From injustice in post-Holocaust Europe to the lingering legacy of slavery in the United States, the authors shortlisted for the 2019 Cundill History Prize seek to “illuminate contemporary dilemmas”, says Pulitzer Prize-winning historian Alan Taylor.
The shortlist of five women and three men was revealed on 19 September by Taylor, who chairs the prize, alongside a jury of world-class historians at an event in New York City. It includes books that tackle issues from climate change in Asia to Maoism as an international force.
Commenting on the shortlist, juror Charlotte Grey highlighted the contemporary resonance of the stories told, “proving, once again, that today has been irrevocably shaped by yesterday”. Fellow juror Rana Mitter, meanwhile, drew attention to the global element of the shortlist. “It grapples with empires,” he said, “both at the wide scale (a history of the United States) and the micro-level (the fate of the orphans who lived in the times of empire).”
Previous winners of the $75,000 prize – awarded annually to a book that “embodies historical scholarship, originality, literary quality and broad appeal” – include Daniel Beer, Thomas W Laqueur and Anne Applebaum. Maya Jasanoff took the prize in 2018 for her account of the Polish-born British writer Joseph Conrad, and will deliver the annual Cundill History Prize lecture when the 2019 prize is awarded on 14 November 2019 at the Montreal Museum of Fine Arts.
Find out more about the 2019 shortlist below:
In Unruly Waters: How Rains, Rivers, Coasts, and Seas Have Shaped Asia’s History, Harvard historian Sunil Amrith follows monsoons, mountain rivers, and ocean currents to trace the dramatic history of water in South Asia, providing a new perspective on the region and urgent input into how to address global climate risks. | Basic Books (US), Allen Lane (UK)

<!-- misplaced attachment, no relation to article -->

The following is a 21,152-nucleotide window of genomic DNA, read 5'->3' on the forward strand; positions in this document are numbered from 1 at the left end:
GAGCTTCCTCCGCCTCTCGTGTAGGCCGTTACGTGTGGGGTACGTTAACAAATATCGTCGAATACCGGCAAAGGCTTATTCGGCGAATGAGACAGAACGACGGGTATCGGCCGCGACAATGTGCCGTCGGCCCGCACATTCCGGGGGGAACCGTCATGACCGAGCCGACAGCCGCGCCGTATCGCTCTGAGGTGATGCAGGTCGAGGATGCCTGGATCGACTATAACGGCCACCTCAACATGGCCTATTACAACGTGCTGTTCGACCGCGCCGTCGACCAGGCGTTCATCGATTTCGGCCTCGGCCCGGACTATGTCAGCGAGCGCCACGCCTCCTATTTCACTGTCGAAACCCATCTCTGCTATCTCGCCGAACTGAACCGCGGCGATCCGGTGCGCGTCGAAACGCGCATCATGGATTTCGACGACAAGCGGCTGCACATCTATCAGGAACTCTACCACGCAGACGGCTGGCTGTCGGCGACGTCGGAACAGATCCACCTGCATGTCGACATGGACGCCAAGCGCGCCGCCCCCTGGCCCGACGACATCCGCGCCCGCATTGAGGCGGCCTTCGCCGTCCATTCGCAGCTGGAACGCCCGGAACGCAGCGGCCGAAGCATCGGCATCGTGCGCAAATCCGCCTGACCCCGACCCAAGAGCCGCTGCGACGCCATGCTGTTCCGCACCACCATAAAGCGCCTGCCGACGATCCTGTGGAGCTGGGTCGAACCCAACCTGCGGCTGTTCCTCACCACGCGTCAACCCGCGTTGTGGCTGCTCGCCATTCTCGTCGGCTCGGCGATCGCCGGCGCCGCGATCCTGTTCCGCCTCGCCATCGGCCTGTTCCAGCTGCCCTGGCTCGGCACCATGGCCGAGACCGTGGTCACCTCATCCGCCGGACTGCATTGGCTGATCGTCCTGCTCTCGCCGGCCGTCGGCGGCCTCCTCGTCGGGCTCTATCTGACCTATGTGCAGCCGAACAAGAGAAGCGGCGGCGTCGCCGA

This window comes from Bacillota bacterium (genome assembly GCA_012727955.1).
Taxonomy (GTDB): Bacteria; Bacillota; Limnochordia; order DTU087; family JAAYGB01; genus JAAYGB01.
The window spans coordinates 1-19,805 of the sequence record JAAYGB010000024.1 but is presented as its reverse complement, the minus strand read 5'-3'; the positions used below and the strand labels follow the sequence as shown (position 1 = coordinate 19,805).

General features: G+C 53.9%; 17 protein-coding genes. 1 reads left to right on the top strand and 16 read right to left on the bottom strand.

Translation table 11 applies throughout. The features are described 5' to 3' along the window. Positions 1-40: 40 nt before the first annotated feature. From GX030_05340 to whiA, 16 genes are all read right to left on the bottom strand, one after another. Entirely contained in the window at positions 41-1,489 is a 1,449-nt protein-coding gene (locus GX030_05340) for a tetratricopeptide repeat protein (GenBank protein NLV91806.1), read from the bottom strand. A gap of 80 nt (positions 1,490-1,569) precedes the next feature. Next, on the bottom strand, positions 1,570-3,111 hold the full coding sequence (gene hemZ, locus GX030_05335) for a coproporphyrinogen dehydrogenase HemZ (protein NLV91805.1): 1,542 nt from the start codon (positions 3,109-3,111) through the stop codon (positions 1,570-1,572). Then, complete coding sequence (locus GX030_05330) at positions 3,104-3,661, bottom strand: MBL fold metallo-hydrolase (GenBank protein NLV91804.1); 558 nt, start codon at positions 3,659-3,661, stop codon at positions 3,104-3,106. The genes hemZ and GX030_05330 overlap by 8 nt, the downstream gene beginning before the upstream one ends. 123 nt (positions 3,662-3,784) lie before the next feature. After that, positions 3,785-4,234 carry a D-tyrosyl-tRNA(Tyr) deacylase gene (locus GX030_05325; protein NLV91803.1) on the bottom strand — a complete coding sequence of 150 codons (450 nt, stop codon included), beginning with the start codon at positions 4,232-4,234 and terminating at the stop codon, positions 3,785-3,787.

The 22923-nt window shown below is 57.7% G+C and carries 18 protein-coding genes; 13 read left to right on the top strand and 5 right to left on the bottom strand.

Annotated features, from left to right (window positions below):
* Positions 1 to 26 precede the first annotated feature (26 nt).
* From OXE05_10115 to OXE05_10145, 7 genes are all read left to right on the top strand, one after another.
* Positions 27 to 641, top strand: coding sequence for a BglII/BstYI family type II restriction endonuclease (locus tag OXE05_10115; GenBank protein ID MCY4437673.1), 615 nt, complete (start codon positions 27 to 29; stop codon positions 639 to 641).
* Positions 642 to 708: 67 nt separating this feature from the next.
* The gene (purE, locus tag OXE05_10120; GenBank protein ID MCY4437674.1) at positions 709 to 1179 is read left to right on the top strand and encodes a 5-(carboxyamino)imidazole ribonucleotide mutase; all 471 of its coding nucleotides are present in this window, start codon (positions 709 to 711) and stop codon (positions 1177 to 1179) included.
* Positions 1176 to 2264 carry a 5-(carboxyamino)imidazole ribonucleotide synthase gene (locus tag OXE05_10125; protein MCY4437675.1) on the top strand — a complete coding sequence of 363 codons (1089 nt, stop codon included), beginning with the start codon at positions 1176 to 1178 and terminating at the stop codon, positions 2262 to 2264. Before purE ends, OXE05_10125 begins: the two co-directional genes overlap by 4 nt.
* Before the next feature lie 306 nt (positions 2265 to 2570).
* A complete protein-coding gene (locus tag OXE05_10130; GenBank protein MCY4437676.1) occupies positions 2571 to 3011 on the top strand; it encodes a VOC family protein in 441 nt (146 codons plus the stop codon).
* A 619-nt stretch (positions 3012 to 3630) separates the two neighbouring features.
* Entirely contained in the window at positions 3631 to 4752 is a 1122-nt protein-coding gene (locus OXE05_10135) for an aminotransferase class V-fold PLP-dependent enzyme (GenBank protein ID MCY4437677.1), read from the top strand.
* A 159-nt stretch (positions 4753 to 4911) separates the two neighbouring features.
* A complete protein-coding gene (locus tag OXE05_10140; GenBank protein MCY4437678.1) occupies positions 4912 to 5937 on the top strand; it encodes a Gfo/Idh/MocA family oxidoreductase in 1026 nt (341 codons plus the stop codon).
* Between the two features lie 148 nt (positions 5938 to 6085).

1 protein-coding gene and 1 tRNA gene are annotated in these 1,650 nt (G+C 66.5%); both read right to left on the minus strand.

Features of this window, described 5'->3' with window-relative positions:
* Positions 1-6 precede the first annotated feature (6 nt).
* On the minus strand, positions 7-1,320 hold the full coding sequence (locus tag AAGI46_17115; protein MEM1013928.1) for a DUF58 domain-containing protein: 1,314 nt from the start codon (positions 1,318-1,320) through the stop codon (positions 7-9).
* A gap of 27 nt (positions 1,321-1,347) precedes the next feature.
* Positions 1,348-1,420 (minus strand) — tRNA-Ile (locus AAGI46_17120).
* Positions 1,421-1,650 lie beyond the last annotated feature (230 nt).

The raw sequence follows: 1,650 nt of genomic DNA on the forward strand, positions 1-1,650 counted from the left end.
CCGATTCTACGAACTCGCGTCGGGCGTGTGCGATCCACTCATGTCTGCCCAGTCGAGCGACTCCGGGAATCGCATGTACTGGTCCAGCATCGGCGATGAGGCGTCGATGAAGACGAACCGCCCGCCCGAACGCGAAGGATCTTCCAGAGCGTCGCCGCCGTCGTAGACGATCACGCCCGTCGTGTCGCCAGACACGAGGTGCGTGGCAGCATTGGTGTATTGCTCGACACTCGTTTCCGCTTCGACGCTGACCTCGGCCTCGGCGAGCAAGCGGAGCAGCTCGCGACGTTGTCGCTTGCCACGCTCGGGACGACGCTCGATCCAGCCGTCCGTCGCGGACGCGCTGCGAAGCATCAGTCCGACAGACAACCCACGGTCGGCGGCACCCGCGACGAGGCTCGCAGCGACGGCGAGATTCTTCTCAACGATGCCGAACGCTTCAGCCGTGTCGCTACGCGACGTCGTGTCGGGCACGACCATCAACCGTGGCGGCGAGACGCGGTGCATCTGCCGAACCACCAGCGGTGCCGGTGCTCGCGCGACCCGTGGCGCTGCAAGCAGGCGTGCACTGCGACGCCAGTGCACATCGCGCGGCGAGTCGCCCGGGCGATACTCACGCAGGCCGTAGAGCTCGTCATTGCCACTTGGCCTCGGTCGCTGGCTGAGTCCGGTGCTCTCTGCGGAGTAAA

British historian Helen Berry investigates what happened to the children who were raised at the London Foundling Hospital, Britain’s first home for children at risk of abandonment, in Orphans of Empire: The Fate of London’s Foundlings. | Oxford University Press (UK)
With Frederick Douglass: American Prophet, Pulitzer Prize winner David Blight delivers the definitive biography of the most important African American of the 19th century: Frederick Douglass, the escaped slave who became the greatest orator of his day and one of the leading abolitionists. | Simon & Schuster (US)
Mary Fulbrook, professor of German History at UCL, explores the lives of both the victims and the perpetrators of the Holocaust in Reckonings: Legacies of Nazi Persecution and the Quest of Justice, winner of this year’s Wolfson History Prize. | Oxford University Press (UK, US)
In A Fistful of Shells: West Africa from the Rise of the Slave Trade to the Age of Revolution, Toby Green collects the histories of west and west-central Africa in an effort to show the complex kingdoms of art and finance that existed before colonial influence. | The University of Chicago Press (US), Allen Lane (UK)
A finalist for the 2019 Pulitzer Prize in History, American Eden: David Hosack, Botany, and Medicine in the Garden of the Early Republic by New York-based historian Victoria Johnson, tells the untold story of one doctor’s visionary quest to build America’s first botanical garden in Manhattan. | Liveright Publishing (US)
With These Truths: A History of the United States, Harvard historian and New Yorker staff writer Jill Lepore delivers an ambitious one-volume history of the US that places truth itself – a devotion to facts, proof, and evidence – at the centre of the nation’s history. | W. W. Norton & Company (US)
From the tea plantations of north India to the sierras of the Andes, from Paris’s fifth arrondissement to the fields of Tanzania, Julia Lovell, professor of Modern China at Birkbeck College, University of London, re-evaluates Maoism as both a Chinese and an international force, in Maoism: A Global History. | The Bodley Head (UK), Knopf (US)
HistoryExtra is the media partner for the Cundill History Prize this year.